Study: Type 1 diabetics more likely to develop other autoimmune diseases

by Barbara Hewitt on October 24, 2016

People with type 1 diabetes often go on to develop other autoimmune disorders, most commonly thyroid conditions, new research from the United States has found.

But the scientists also found that not everyone is likely to do so with the risk higher for those who are diagnosed with type 1 diabetes in later life, particularly older, white women.

post-menopausal-womenThe most common disorders linked to type 1 diabetes are thyroid and gastrointestinal diseases. These include celiac disease, an over active thyroid, rheumatoid arthritis and vitiligo

In type 1 diabetes, the immune system attacks the pancreas and destroys its insulin producing cells and the study from scientists at the Washington University School of Medicine in St. Louis found that 27% of patients had at least one other autoimmune disorder.

‘The pattern that emerged was striking. Autoimmune diseases begin early in childhood, where nearly 20% of those under age six already have additional diseases other than type 1 diabetes,’ said lead author Dr. Jing Hughes.

‘Another surprise finding was that, while we had expected that autoimmune diseases may peak at a certain time of life, we found instead that the autoimmune burden continues to increase as patients age, to the extent that nearly 50% of those over age 65 have accumulated one or more additional autoimmune disease,’ Hughes added.

The study used data from nearly 26,000 adults and children being treated for type 1 diabetes at 80 endocrinology practices in the United States between 2010 and 2016. Of those with other autoimmune disorders in addition to diabetes, 20% had one additional problem and 5% had at least two additional diseases.

Participants with one or more additional autoimmune disorders were more likely to be older, female and white, the study found. They also tended to have been diagnosed with type 1 diabetes at an older age, and to have lived with the condition for longer.

Thyroid diseases were the most common autoimmune disorders affecting about 24% of the participants. In most of these cases, the thyroid gland was underactive, which can lead to constipation, weakness, weight gain, depression and a slowed heart rate.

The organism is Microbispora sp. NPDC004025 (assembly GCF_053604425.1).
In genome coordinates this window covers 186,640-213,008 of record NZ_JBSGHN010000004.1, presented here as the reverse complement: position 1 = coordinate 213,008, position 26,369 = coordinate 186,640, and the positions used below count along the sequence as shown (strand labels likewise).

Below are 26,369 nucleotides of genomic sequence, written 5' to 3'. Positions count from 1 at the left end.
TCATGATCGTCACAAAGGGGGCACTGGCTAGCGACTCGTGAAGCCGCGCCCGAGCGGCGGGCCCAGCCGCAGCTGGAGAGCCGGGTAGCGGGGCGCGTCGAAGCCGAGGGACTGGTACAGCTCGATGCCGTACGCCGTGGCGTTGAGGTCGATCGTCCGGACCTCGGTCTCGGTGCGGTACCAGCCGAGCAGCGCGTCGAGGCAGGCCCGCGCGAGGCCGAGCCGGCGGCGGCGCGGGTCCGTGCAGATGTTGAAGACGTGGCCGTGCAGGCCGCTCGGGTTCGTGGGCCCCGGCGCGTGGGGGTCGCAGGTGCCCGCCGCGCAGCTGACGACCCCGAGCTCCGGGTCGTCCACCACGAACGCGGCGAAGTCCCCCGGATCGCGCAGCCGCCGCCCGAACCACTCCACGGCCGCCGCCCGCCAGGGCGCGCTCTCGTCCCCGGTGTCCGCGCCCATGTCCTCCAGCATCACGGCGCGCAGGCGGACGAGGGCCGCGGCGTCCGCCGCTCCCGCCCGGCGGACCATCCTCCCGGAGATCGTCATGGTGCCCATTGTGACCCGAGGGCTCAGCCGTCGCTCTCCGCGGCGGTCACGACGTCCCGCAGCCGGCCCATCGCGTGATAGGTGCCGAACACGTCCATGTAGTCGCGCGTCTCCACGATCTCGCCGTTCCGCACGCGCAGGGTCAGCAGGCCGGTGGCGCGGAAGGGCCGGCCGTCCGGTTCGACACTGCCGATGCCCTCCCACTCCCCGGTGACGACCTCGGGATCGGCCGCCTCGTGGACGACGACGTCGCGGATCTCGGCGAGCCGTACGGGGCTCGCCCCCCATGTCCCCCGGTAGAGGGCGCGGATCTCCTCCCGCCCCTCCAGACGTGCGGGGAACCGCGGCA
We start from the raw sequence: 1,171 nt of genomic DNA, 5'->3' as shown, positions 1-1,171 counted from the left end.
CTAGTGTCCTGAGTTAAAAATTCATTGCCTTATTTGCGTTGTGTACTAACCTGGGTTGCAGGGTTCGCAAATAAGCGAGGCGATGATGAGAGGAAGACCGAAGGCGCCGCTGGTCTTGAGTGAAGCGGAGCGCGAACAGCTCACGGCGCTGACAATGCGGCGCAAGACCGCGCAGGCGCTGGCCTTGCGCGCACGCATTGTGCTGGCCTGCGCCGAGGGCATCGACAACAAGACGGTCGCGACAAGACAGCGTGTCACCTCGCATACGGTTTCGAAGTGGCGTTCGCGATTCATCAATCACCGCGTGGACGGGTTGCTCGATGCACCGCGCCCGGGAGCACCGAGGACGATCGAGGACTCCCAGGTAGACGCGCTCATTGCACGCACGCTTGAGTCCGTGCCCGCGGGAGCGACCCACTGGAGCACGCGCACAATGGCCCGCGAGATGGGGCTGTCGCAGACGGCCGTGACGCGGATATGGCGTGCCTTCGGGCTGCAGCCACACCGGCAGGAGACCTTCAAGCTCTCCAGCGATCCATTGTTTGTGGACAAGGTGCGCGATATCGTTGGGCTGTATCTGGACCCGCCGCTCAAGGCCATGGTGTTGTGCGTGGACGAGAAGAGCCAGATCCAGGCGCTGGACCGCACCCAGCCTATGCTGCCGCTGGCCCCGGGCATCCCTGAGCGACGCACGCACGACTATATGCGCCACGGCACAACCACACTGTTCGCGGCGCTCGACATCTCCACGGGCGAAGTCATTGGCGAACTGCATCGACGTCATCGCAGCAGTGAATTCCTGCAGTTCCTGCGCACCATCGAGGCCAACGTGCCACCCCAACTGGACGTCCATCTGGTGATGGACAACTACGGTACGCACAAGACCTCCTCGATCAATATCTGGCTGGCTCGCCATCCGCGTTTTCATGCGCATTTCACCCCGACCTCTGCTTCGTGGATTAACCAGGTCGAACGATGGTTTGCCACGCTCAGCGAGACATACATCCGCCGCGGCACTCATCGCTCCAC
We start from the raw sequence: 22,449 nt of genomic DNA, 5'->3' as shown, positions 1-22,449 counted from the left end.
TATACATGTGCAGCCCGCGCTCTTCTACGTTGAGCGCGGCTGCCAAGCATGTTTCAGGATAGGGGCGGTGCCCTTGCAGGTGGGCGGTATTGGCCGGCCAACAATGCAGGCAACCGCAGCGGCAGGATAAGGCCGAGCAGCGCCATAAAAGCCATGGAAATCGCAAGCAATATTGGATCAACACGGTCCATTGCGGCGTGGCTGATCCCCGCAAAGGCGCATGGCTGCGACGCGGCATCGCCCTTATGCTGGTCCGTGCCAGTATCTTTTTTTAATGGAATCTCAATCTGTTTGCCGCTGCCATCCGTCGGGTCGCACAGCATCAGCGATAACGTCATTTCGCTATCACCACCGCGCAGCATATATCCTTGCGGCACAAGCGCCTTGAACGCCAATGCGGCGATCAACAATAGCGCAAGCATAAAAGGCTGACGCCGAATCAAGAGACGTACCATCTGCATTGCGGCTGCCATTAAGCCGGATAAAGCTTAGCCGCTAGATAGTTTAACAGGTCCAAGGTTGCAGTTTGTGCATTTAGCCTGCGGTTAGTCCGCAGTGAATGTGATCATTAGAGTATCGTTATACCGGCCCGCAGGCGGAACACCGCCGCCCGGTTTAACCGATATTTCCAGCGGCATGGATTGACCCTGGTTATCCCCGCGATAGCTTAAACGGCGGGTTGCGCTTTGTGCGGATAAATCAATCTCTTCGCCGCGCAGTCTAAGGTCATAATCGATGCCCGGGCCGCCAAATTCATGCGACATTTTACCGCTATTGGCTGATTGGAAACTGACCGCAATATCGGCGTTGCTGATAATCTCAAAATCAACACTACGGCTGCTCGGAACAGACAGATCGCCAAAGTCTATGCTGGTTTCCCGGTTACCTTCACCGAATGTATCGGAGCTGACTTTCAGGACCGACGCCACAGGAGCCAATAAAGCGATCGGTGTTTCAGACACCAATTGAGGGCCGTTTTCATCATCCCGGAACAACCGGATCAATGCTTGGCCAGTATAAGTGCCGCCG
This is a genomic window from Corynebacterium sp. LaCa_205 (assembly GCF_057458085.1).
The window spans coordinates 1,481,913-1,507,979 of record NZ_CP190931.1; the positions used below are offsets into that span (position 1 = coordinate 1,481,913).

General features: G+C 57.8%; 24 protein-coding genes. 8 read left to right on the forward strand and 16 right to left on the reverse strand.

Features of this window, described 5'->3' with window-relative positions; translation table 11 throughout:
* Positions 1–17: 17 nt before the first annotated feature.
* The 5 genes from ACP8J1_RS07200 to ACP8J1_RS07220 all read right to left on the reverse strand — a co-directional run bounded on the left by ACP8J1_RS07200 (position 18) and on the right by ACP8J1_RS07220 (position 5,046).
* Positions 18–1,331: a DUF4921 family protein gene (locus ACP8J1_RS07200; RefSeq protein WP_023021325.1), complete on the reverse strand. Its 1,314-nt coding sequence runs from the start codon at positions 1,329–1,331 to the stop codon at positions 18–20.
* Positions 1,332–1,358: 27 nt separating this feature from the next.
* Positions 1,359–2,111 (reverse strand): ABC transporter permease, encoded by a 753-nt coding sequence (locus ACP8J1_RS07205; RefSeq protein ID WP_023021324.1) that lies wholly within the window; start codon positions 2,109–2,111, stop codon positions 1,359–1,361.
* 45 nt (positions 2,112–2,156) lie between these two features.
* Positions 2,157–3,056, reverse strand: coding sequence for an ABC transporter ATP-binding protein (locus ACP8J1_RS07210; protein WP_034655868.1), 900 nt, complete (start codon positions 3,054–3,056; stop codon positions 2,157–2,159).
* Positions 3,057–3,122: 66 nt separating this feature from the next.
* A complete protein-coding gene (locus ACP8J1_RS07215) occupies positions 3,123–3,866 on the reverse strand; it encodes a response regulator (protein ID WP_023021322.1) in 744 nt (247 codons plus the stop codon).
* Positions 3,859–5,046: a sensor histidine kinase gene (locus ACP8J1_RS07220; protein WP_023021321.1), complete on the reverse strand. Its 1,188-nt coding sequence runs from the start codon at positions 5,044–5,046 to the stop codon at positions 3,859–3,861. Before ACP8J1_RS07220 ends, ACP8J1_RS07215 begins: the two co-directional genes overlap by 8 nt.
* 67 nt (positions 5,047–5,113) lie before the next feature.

Celiac disease was the second most common autoimmune problem affecting about 6% of participants. Celiac disease damages the small intestine and interferes with the absorption of nutrients if patients consume gluten, a protein in wheat, rye and barley and it can lead to complications like malnutrition, low bone density, lactose intolerance and infertility.

More research is needed into the discovery as one limitation of the study is that researchers lacked data on how old patients were when the autoimmune disorders developed, making it impossible to determine if participants gradually accumulated these diseases over time or if they were clustered around a certain age.

But the researchers believe that there is enough evidence to suggest that people with type 1 diabetes should get routine screening for other autoimmune diseases, particularly celiac disease and thyroid disorders.

The opinions expressed in this article do not necessarily reflect the views of the Community and should not be interpreted as medical advice. Please see your doctor before making any changes to your diabetes management plan.

{ 2 comments… read them below or add one }

milkmaade June 10, 2017 at 12:44 pm

Interesting that so many autoimmune disorders show up together; for me, in order of diagnosis: hypothyroidism (Hashimoto), reactive hypoglycemia, fibromyalgia, mixed (undifferentiated) connective tissue disease, celiac disease, metabolic syndrome, type 2 diabetes. First DX was in my 20s, latest in my 70s. Looks as if carbs may be trying to kill me eh.


milkmaade June 10, 2017 at 12:47 pm

Whoops; I forgot the psoriatic arthritis, between the MCTD and celiac disease. Basically, it appears that autoimmunity -period- is THE disorder and these diseases are merely sub-categories, clusters of symptoms!


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